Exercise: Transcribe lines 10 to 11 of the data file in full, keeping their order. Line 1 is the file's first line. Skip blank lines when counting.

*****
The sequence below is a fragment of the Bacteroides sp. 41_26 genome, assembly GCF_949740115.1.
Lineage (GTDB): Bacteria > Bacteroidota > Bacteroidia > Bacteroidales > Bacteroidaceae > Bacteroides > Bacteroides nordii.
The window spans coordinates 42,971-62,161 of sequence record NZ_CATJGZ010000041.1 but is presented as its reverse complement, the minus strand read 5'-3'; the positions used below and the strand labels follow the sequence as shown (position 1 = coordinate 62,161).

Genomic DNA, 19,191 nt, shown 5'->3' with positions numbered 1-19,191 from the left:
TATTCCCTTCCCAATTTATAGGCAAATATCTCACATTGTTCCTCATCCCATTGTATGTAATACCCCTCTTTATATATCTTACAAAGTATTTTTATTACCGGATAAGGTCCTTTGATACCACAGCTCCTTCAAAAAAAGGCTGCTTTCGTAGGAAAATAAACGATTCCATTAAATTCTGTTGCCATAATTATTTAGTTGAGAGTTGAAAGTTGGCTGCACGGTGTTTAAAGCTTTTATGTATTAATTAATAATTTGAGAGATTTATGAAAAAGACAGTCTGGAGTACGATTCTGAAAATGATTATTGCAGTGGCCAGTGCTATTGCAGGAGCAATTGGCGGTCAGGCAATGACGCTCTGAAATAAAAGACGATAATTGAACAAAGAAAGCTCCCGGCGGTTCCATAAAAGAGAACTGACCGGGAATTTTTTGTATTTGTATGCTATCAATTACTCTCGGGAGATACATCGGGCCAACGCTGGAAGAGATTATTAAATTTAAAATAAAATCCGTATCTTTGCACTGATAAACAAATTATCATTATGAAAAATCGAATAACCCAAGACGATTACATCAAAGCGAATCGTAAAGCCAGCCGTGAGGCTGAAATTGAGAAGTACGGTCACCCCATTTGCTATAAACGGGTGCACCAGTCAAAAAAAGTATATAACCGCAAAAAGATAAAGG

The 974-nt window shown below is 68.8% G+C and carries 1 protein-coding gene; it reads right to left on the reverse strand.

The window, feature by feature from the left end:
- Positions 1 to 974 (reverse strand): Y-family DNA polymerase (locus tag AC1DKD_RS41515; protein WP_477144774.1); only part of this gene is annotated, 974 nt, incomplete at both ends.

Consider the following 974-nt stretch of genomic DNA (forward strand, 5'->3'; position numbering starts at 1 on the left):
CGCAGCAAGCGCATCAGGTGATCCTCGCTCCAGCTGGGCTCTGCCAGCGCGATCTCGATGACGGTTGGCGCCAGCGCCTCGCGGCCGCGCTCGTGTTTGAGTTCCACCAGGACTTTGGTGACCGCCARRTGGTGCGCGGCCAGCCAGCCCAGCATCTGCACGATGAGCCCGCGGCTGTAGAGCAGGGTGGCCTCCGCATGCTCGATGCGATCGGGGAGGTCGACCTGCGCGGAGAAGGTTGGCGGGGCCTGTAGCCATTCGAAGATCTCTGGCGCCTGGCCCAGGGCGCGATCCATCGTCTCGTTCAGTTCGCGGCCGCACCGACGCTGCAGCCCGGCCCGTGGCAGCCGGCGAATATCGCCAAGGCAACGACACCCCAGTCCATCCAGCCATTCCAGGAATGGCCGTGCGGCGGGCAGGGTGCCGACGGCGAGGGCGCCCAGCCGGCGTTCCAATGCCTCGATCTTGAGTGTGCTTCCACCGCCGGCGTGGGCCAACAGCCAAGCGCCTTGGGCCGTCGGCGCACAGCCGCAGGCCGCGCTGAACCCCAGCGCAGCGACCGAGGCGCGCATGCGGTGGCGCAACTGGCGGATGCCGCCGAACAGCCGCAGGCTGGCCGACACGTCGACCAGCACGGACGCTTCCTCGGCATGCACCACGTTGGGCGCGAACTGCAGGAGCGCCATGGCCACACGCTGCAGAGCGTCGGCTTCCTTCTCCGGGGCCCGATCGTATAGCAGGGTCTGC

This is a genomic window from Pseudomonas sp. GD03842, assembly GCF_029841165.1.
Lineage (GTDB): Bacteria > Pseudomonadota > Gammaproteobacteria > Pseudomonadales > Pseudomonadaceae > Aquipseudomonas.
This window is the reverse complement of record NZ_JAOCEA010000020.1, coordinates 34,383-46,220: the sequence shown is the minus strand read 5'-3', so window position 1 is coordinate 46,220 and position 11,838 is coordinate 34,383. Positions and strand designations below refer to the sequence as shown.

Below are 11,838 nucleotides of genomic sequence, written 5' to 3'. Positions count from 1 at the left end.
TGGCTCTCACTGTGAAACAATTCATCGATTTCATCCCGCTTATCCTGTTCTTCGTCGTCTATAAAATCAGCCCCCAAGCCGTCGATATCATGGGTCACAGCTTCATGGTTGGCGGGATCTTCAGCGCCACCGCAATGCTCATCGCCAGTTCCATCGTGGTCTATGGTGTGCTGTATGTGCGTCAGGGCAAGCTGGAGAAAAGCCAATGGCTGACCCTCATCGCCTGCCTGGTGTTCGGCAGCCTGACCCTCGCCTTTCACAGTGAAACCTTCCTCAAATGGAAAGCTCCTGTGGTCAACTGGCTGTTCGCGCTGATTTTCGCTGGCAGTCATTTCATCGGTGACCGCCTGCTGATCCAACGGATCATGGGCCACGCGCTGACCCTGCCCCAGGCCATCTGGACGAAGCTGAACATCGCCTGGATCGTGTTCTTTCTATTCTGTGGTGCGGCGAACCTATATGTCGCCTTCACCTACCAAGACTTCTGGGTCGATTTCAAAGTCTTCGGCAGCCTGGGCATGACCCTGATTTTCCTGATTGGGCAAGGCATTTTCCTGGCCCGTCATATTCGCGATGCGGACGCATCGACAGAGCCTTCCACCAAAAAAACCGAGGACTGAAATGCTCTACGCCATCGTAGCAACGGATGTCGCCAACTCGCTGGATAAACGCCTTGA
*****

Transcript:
CGCAGCAAGCGCATCAGGTGATCCTCGCTCCAGCTGGGCTCTGCCAGCGCGATCTCGATGACGGTTGGCGCCAGCGCCTCGCGGCCGCGCTCGTGTTTGAGTTCCACCAGGACTTTGGTGACCGCCARRTGGTGCGCGGCCAGCCAGCCCAGCATCTGCACGATGAGCCCGCGGCTGTAGAGCAGGGTGGCCTCCGCATGCTCGATGCGATCGGGGAGGTCGACCTGCGCGGAGAAGGTTGGCGGGGCCTGTAGCCATTCGAAGATCTCTGGCGCCTGGCCCAGGGCGCGATCCATCGTCTCGTTCAGTTCGCGGCCGCACCGACGCTGCAGCCCGGCCCGTGGCAGCCGGCGAATATCGCCAAGGCAACGACACCCCAGTCCATCCAGCCATTCCAGGAATGGCCGTGCGGCGGGCAGGGTGCCGACGGCGAGGGCGCCCAGCCGGCGTTCCAATGCCTCGATCTTGAGTGTGCTTCCACCGCCGGCGTGGGCCAACAGCCAAGCGCCTTGGGCCGTCGGCGCACAGCCGCAGGCCGCGCTGAACCCCAGCGCAGCGACCGAGGCGCGCATGCGGTGGCGCAACTGGCGGATGCCGCCGAACAGCCGCAGGCTGGCCGACACGTCGACCAGCACGGACGCTTCCTCGGCATGCACCACGTTGGGCGCGAACTGCAGGAGCGCCATGGCCACACGCTGCAGAGCGTCGGCTTCCTTCTCCGGGGCCCGATCGTATAGCAGGGTCTGC

This is a genomic window from Pseudomonas sp. GD03842, assembly GCF_029841165.1.